In April, 2016, the Department of Labor (“DOL”) issued new rules defining the term “fiduciary”. These rules became law this year. Why does this matter to you?
As baby boomers retire and move money from their employer retirement plans to self-directed IRAs (called a “rollover”), boomers face a dizzying array of financial products from which to choose. Not surprisingly, most people in such situations seek out professional investment advisers to help them sort out what to do. Even though the DOL estimates that $2.4 trillion dollars will be rolled over from pension plans to IRAs between 2016 and 2020, what is often presented to the consumer as trusted investment advice is paid for in the form of high sales commissions to the adviser. In other words, the adviser sells products or a strategy to the consumer that makes more money for them, not the consumer.
Many investment professionals, consultants and advisers have had no obligation to follow fiduciary standards despite the critical role they play in guiding plan and IRA investments. So, for example, an adviser has been able to steer customers into investments based on the size of commissions they make on the investments, not on the benefit the investment may bring to their customer. Up to now, that clear conflict of interest has been legal.
Only a “fiduciary” is legally obligated to put the customer’s best interests ahead of their own and, if they don’t, they can be sued and held personally liable. At a time when consumers need the most protection to secure their retirements, they have been receiving the least. Up to now, that is.
Now, the law has mandated that anyone providing investment advice to a plan or IRA is a “fiduciary” and must live up to fiduciary rules, including avoiding conflicts of interest with clients.
The word “fiduciary” comes from the Latin word for trust. The relationship between an attorney and a client is a “fiduciary” relationship. That means that the attorney is legally obligated to act only in the best interests of the client—if the attorney breaches this “fiduciary duty”, the attorney can be held personally liable. Fiduciaries have a duty to avoid any conflicts of interest between themselves and their customers. A fiduciary duty is the strictest standard of care recognized by the U.S. legal system. The new DOL rule defines “fiduciary investment advice” and requires, at least with regard to retirement monies, that advisers act only for the benefit of their customers and protects customers from conflicts of interest, imprudence and disloyalty. This is a definite step forward in consumer financial protection, but how far does it go?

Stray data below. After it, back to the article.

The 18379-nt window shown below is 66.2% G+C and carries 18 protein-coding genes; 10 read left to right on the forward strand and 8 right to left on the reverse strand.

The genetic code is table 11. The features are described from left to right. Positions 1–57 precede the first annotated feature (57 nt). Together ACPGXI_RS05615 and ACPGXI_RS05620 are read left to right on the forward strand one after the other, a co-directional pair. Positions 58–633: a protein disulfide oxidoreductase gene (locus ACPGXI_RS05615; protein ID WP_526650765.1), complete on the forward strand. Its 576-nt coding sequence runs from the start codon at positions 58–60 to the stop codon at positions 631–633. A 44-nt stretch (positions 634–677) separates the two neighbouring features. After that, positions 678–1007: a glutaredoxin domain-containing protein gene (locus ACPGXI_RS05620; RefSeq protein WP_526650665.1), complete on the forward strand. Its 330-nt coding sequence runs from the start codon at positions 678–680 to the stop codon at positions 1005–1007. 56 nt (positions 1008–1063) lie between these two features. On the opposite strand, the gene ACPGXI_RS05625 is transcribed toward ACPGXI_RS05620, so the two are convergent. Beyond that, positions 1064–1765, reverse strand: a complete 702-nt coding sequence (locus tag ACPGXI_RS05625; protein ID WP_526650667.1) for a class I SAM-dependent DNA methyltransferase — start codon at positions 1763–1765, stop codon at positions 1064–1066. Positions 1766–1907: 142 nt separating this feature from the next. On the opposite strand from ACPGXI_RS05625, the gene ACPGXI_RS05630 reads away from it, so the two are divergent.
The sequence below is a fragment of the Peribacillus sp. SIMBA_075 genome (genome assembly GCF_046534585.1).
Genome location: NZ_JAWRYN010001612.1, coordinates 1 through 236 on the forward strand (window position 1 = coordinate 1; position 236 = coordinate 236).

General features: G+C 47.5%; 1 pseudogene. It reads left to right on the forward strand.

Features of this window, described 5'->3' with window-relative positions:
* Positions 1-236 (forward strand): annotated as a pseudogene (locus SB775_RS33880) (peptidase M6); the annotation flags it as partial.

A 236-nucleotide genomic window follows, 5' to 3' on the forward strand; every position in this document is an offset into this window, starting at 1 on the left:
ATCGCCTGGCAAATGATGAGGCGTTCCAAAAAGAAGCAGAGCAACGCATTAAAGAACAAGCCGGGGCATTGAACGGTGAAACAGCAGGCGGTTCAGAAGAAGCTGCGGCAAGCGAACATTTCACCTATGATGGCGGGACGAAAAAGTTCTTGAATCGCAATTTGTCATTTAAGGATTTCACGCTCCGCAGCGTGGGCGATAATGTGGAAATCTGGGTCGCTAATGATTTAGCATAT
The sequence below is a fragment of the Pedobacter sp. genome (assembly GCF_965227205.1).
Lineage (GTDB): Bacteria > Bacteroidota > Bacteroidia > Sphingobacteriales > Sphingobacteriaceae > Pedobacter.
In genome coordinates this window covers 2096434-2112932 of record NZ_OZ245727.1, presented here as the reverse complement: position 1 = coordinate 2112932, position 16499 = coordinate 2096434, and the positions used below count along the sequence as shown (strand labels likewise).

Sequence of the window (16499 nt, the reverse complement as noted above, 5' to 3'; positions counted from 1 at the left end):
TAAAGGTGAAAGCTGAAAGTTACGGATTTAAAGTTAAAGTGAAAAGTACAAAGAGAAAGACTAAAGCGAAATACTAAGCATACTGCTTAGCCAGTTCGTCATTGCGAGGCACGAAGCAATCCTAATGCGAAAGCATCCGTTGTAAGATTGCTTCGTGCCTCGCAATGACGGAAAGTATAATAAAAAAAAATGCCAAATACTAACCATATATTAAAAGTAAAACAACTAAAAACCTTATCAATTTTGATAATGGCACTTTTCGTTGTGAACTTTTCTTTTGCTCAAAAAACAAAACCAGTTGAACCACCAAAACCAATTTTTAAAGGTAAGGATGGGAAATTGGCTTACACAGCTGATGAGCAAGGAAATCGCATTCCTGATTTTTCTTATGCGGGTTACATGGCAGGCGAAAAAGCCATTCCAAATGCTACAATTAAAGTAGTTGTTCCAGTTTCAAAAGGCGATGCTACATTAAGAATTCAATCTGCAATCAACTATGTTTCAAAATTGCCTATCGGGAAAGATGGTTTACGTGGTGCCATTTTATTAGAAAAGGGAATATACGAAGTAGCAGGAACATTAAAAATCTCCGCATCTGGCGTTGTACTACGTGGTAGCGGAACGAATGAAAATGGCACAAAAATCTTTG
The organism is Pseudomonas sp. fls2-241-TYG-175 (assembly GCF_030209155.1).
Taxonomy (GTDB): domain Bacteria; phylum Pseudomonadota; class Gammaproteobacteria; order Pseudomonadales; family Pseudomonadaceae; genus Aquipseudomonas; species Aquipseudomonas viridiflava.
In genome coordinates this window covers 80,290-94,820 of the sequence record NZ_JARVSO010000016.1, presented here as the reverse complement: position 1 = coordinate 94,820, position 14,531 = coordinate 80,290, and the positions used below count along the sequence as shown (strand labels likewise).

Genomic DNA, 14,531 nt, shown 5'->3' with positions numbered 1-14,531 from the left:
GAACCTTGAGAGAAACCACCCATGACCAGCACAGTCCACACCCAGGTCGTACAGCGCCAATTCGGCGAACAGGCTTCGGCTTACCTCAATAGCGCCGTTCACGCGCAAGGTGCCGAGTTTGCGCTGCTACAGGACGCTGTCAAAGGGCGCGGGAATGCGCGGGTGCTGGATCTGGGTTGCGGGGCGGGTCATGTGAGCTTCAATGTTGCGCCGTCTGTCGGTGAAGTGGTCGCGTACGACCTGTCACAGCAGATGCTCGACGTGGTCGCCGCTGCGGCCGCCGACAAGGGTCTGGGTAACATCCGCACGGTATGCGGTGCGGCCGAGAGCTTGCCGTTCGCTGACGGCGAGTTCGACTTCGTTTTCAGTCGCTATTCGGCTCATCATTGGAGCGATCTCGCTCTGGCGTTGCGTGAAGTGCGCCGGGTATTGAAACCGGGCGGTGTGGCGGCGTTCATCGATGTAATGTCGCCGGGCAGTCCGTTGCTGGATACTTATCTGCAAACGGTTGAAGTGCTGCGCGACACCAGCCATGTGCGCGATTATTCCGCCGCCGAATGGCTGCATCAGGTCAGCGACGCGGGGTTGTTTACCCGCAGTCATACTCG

Most people do not realize that it is the DOL, not the Securities and Exchange Commission (“SEC”) or its broker-dealer arm, that regulates pension funds, even though the pension funds, 401(k)s, IRAs, SEPs, ROTH IRAs, etc. are composed of securities. So, although the DOL has now mandated that advisers must be fiduciaries with regard to retirement monies, there is no similar regulation for advisers who give ordinary securities advice to investors. Those advisers can still put their own interests ahead of the investor, with no obligation to disclose any conflicts.
The SEC has said they will issue a rule similar to the fiduciary rule put out by the DOL to protect ordinary investors; however, recently, the Chair of the SEC said the rule would have to wait. That new rule, if created, will change the standards for how advisers deal with investors. Up to now, advisers selling securities to investors have only had to follow the “suitability” rule. This rule says that so long as the adviser has a “reasonable basis” for believing that the recommendations they are making are suitable for you, the investor, no more need be done to protect you. Even if the adviser makes more commissions on a particular security, under the suitability rule, there is no obligation to disclose this to the investor. When and if the SEC determines that advisers must act as fiduciaries, however, all of that will change the face of investing and investor protection.
This is a complicated issue, but the bottom line for you as an investor is simple—ask your adviser on your pension plan whether he or she is a fiduciary. If they say yes, take them seriously because they are legally bound to protect you before themselves. If they say no, be skeptical about whether you are being protected adequately.
About the Author: Lyn Striegel is an attorney in private practice in Chesapeake Beach and Annapolis. Lyn has over 30 years experience in the fields of estate and financial planning and is the author of “Live Secure: Estate and Financial Planning for Women and the Men Who Love Them (2011 ed.).” Nothing in this article constitutes specific legal or financial advice and readers are advised to consult their own counsel.